If your laptop is over three years old, it’s likely it will have a mechanical hard disk drive, (HDD). These are far slower than the superseding solid-state drive, which accesses stored data digitally using memory chips. Over time the data on the HDD spinning disk becomes fragmented, scattering data throughout the disk. It will then take longer to look for the information requested – much like rummaging through a disorganised filing cabinet to find a document. A SDD accesses the data digitally so fragmentation doesn’t occur. Whilst the defragmentation or defragging process can help HDD speed in the short term by regrouping data, upgrading to a SSD will not only reduce energy consumption and increase speed dramatically but there have been significant improvements in solid-state drive security, too. A drive upgrade can make the device feel new again and is far more cost-effective than a new machine. Similarly, by upgrading your laptop’s memory, or RAM, it will have renewed ability to multi-task, have an improved response time and will effortlessly switch from one open program to another. As the software we use becomes increasingly advanced and resource-hungry, slow RAM is a common problem with ageing computers as it is unable to manage several applications at once.
Upgrade the operating system.
When upgrading the RAM, it is worth double-checking the OS version of older devices. For example, the 32-bit Windows OS can only recognise a maximum 3GB RAM upgrade. Additional memory will remain unused. If this is the case, your ITAD partner could help by upgrading your OS by completing a fresh install. As manufacturer technical support, updates, bug fixes and patches are only available for a limited time, it’s never a bad idea. Despite knowing the inherent security risk, surprisingly, there are still thousands of UK businesses running obsolete operating systems such as Windows 7. Even if you are running Windows 8, it’s definitely time to upgrade to 10 at the minimum; this will boost performance and prevent data governance issues. Whether Mac or Windows OS, your employees should avoid hitting snooze on those regular updates that keep you more secure and ensure your system runs a little faster.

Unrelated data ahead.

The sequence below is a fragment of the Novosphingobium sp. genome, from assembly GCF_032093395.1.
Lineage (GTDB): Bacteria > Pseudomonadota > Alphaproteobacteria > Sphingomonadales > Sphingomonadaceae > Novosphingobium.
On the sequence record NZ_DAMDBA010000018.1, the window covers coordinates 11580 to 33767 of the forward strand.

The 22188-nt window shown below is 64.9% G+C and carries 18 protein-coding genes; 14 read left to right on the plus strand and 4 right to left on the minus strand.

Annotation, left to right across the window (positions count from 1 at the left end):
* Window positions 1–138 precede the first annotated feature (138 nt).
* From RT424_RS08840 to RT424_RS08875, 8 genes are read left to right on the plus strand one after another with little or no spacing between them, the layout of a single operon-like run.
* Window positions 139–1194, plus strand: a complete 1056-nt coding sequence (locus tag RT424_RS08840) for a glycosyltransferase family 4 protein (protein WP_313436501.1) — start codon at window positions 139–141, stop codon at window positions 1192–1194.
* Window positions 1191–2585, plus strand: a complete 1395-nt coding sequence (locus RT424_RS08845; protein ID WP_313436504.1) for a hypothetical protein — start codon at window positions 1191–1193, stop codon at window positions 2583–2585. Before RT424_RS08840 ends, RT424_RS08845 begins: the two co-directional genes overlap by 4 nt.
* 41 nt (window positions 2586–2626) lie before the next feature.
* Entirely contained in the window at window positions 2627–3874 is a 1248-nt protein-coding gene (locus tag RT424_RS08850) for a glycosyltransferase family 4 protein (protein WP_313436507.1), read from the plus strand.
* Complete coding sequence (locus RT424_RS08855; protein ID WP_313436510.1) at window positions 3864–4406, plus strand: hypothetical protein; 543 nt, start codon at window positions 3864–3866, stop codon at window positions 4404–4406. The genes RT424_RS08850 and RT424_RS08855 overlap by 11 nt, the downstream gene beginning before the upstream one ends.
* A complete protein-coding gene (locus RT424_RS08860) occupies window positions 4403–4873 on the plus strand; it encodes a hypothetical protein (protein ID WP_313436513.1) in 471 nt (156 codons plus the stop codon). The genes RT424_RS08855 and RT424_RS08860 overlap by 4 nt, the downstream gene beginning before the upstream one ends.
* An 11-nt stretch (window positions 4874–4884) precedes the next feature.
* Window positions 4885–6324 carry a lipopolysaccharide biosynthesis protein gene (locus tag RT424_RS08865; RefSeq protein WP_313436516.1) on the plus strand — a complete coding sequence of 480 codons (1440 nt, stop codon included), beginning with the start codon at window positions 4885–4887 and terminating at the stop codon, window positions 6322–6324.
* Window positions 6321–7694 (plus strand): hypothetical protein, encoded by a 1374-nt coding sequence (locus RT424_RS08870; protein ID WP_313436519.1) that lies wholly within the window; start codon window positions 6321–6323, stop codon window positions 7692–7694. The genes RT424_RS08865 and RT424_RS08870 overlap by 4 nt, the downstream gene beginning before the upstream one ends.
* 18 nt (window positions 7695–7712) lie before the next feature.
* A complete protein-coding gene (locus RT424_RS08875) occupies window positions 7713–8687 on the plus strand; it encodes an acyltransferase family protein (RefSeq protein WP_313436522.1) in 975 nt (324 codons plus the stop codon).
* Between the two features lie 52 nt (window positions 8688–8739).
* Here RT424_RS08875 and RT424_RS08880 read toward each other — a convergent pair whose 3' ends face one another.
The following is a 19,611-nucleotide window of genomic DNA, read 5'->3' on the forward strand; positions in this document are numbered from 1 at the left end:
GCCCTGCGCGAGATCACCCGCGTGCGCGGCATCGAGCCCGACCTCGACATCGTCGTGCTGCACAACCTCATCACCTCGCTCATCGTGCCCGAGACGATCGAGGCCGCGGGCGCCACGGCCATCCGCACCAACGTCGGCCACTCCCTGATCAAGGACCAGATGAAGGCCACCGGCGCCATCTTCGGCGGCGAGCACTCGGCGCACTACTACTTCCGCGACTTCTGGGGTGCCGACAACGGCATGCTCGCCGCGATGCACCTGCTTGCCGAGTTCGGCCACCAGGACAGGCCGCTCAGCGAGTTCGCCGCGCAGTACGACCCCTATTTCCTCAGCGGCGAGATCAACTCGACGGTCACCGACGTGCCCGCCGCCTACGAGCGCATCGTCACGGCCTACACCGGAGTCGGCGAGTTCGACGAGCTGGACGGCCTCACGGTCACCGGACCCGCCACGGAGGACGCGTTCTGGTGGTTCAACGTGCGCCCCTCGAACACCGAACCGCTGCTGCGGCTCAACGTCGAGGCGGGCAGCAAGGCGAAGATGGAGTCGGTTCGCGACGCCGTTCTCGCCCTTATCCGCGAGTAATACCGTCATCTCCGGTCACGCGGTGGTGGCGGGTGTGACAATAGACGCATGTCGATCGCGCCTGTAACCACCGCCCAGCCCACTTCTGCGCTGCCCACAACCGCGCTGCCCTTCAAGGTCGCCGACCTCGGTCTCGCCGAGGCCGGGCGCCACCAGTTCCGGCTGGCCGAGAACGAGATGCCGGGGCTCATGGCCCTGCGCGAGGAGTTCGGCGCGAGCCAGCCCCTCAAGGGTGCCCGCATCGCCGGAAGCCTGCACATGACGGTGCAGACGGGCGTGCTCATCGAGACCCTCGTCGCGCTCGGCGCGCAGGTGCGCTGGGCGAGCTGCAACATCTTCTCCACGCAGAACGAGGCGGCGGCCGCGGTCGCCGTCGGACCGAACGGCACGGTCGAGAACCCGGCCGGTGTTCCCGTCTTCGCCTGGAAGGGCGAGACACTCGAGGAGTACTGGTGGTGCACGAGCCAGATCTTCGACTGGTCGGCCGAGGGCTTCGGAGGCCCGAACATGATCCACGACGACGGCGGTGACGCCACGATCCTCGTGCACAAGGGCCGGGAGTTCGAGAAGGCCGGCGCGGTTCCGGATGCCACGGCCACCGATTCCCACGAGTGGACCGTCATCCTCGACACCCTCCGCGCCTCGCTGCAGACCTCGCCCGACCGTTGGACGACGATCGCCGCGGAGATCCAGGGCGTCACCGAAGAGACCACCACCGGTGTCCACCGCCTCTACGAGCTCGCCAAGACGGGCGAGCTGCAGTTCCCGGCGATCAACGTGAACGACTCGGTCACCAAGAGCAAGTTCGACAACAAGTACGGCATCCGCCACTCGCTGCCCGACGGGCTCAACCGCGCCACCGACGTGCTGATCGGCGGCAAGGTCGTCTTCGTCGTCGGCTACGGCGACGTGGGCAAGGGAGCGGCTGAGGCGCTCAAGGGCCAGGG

Bloatware, as the name suggests refers to unwanted pre-installed software, such as weather apps, navigation and music players. Manufacturers use these to provide a higher perceived value at point-of-sale but bloatware is associated with degrading performance as the software hogs your storage space and can take an age to boot up. As bloatware is rarely updated it also poses a security risk. These hide in the background and are often difficult to find but your ITAD supplier will be able to help you identify and delete unnecessary applications. After all, solitaire is unlikely to be needed for your business operations.
Upgrade and recycle.
Processors, storage, security and reliability have all improved. However, as costs have fallen, our upgrade cycles have increased as has our IT asset disposal; increasing the demand for the earth’s resources being mined each year to produce replacement devices. Yet the precious metals and other perfectly serviceable components can be retrieved and reused. When devices are upgraded or once they really do become end of life IT assets, their elements can be retrieved by IT asset disposal services. Through asset recovery, businesses receive the residual value for these, effectively they are still able to sell redundant IT assets. By doing so through trusted data destruction services, you’ll know data erasure has been completed professionally and has a full ITAD chain of custody as every piece of redundant IT equipment will receive its own IT asset disposal accreditation certificate.
The demands we make on our business technology have hugely increased with today’s intensive, data-driven systems – as such, our devices seem to slow faster than ever. But effective lifecycle management and component upgrades can work wonders on an older system. This prevents the need to purchase new devices whilst ensuring business efficiency is not affected by lost productivity. It will help the overall bottom line of your organisation by making substantial cost savings, but you’ll also maximise your investment and the lifetime value of the device itself. When partnering with an accredited IT asset disposition company, you will also be demonstrating your commitment to sustainable working practices, the circular economy and the reduction of e-waste through environmentally friendly ITAD; an essential focus for all growing businesses. * Bandicoot
tier1 Group provides full lifecycle management and upgrade facilities, alongside comprehensive environmentally friendly ITAD and data centre decommissioning services to help businesses avoid future data security issues. Tell us about your data governance challenges – contact us on 0161 777 1000 (Manchester), 01621 484380 (Maldon) or visit www.tier1.com/contactus
Resources. Technize, Bandicoot, Modern Networks, Space Hop, Tech Target, Clario, Netstar, Hello Tech, Klim Tech, Crucial.